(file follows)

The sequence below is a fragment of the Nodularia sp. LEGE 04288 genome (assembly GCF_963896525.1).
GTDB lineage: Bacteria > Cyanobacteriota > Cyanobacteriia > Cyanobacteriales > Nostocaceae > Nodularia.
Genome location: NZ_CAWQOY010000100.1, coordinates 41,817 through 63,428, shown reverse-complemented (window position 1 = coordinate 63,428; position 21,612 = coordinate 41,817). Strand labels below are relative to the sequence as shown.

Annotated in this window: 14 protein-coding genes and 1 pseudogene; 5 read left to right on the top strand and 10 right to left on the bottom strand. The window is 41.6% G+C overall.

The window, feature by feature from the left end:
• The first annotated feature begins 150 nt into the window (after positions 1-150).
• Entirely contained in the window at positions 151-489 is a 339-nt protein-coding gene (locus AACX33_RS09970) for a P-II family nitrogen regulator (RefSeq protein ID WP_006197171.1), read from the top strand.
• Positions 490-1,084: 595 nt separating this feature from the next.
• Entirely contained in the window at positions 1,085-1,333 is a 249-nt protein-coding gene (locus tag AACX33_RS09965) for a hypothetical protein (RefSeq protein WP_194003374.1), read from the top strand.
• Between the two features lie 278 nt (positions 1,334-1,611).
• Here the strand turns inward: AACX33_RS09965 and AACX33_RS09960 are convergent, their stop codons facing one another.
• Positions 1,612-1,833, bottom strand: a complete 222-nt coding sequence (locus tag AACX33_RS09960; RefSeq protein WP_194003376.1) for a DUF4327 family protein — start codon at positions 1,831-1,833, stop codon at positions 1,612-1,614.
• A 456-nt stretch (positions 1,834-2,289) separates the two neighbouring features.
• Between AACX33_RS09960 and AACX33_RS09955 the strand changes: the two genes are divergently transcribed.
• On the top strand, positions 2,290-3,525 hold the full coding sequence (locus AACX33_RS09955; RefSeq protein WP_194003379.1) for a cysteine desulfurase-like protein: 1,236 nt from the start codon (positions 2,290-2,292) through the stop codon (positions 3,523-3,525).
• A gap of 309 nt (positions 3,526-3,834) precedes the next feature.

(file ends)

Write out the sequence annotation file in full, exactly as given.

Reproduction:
The sequence below is a fragment of the Nodularia sp. LEGE 04288 genome (assembly GCF_963896525.1).
GTDB lineage: Bacteria > Cyanobacteriota > Cyanobacteriia > Cyanobacteriales > Nostocaceae > Nodularia.
Genome location: NZ_CAWQOY010000100.1, coordinates 41,817 through 63,428, shown reverse-complemented (window position 1 = coordinate 63,428; position 21,612 = coordinate 41,817). Strand labels below are relative to the sequence as shown.

Annotated in this window: 14 protein-coding genes and 1 pseudogene; 5 read left to right on the top strand and 10 right to left on the bottom strand. The window is 41.6% G+C overall.

The window, feature by feature from the left end:
• The first annotated feature begins 150 nt into the window (after positions 1-150).
• Entirely contained in the window at positions 151-489 is a 339-nt protein-coding gene (locus AACX33_RS09970) for a P-II family nitrogen regulator (RefSeq protein ID WP_006197171.1), read from the top strand.
• Positions 490-1,084: 595 nt separating this feature from the next.
• Entirely contained in the window at positions 1,085-1,333 is a 249-nt protein-coding gene (locus tag AACX33_RS09965) for a hypothetical protein (RefSeq protein WP_194003374.1), read from the top strand.
• Between the two features lie 278 nt (positions 1,334-1,611).
• Here the strand turns inward: AACX33_RS09965 and AACX33_RS09960 are convergent, their stop codons facing one another.
• Positions 1,612-1,833, bottom strand: a complete 222-nt coding sequence (locus tag AACX33_RS09960; RefSeq protein WP_194003376.1) for a DUF4327 family protein — start codon at positions 1,831-1,833, stop codon at positions 1,612-1,614.
• A 456-nt stretch (positions 1,834-2,289) separates the two neighbouring features.
• Between AACX33_RS09960 and AACX33_RS09955 the strand changes: the two genes are divergently transcribed.
• On the top strand, positions 2,290-3,525 hold the full coding sequence (locus AACX33_RS09955; RefSeq protein WP_194003379.1) for a cysteine desulfurase-like protein: 1,236 nt from the start codon (positions 2,290-2,292) through the stop codon (positions 3,523-3,525).
• A gap of 309 nt (positions 3,526-3,834) precedes the next feature.